Where is the first person voice in American poet Christine Hume’s SHOT (Denver CO: Counterpath Press, 2010) headed? The author of two previous trade poetry collections: Musca Domestica (Beacon Press, 2000), Alaskaphrenia (New Issues, 2004) as well as the chapbook and CD Lullaby: Speculations on the First Active Sense (Ugly Duckling Presse, 2007), this new collection writes nocturnal poems; a shot in the dark, as it were.
Costumed and impostured in her sheet, my actress cues hormonal ghosts with scheming cunts and sequin eyes. I won’t be delivered silences like that. Tucked in, her arms are girls made of overwrought iron playing combat in the wet spot. Claque-dent down cold, I try dissolving her in sobs oozing from some blank world. I try nursing her grudges. I ruin her exhibits of caprice, but this one looks real breathing the curtain. She’s pushing me down, unsatisfied. She breathes me to my own rank, where I’m waiting with weapons in my holes.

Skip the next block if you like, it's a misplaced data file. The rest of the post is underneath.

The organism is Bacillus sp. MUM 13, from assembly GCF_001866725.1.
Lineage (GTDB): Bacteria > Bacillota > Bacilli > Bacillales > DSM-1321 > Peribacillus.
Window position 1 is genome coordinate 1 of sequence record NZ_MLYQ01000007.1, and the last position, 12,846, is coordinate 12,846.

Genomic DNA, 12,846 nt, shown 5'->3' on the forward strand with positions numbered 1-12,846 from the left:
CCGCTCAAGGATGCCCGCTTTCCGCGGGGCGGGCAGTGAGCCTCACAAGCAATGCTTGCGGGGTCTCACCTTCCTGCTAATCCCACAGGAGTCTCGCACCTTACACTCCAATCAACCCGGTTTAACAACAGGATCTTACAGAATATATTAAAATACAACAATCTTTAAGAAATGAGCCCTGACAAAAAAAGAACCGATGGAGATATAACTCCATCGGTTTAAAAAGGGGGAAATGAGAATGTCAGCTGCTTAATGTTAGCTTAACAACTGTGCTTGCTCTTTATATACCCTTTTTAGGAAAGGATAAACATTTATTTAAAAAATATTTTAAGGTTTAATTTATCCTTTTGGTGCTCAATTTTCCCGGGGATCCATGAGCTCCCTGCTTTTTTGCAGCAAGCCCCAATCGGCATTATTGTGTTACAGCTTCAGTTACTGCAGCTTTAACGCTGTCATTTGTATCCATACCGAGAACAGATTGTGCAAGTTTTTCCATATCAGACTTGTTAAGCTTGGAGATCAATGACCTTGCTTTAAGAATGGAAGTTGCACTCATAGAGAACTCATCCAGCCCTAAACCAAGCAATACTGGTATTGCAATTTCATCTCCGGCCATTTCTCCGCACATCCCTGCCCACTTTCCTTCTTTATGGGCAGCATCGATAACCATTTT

There are wonderful things Hume manages here, through the line-breaks of the “standard format” open lyric and the prose poem, far more “poem” than many I’ve seen claiming such, writing expected shapes and a far straighter line. These are poems that crackle, sparkle and sing, and stake their immutable claim over that sightseeing dark, and write themselves almost as a veritable claim on the dark, over sleep; she might not know of Rob Budde’s poetic explorations on sleep, but might she know of Anne Carson? As she begins the poem “UM, UM …”:
You may pound this night as much as you please
You will never pound into me what you think
You say the contrary, and the lashings madden
Night things you should pay for it
Pound at your belief until it’s empty of you